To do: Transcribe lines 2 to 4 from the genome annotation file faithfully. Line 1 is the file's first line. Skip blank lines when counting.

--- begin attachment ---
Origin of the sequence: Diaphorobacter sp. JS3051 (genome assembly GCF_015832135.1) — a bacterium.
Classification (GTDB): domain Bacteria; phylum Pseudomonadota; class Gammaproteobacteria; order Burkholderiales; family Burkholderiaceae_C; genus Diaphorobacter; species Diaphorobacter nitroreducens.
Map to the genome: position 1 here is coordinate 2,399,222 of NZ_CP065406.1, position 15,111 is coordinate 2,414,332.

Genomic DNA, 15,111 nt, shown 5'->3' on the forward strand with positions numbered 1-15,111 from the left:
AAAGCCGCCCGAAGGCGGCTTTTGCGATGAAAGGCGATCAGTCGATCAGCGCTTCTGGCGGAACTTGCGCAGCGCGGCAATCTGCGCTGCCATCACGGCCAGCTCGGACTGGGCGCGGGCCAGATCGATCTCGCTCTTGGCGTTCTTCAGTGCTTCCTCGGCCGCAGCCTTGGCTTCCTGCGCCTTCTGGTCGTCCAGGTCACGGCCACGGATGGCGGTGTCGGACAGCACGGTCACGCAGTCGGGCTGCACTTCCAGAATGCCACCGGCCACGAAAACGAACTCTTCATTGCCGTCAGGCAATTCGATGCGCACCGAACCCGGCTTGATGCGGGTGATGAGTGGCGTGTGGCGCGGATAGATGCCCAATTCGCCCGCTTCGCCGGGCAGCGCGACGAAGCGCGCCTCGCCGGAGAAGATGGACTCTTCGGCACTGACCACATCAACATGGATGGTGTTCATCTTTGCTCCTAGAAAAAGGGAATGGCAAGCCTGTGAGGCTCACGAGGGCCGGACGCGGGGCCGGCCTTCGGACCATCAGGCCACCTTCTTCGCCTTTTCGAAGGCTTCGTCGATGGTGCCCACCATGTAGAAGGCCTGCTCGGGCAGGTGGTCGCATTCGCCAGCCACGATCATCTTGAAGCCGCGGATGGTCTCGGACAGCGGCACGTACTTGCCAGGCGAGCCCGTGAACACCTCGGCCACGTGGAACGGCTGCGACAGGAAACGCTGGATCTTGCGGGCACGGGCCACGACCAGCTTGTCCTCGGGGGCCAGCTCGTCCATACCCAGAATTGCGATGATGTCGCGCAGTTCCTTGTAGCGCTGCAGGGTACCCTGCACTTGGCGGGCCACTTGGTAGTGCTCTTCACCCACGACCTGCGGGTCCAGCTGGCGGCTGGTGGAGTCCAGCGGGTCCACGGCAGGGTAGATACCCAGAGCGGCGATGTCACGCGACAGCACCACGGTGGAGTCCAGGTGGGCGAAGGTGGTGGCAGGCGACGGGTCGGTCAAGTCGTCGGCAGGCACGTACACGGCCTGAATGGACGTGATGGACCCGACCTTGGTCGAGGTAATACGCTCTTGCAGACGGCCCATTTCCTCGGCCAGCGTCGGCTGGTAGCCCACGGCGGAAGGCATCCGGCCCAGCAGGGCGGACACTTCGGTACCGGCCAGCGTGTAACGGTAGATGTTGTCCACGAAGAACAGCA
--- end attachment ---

Classification (GTDB): domain Bacteria; phylum Pseudomonadota; class Gammaproteobacteria; order Burkholderiales; family Burkholderiaceae_C; genus Diaphorobacter; species Diaphorobacter nitroreducens.
Map to the genome: position 1 here is coordinate 2,399,222 of NZ_CP065406.1, position 15,111 is coordinate 2,414,332.

Genomic DNA, 15,111 nt, shown 5'->3' on the forward strand with positions numbered 1-15,111 from the left: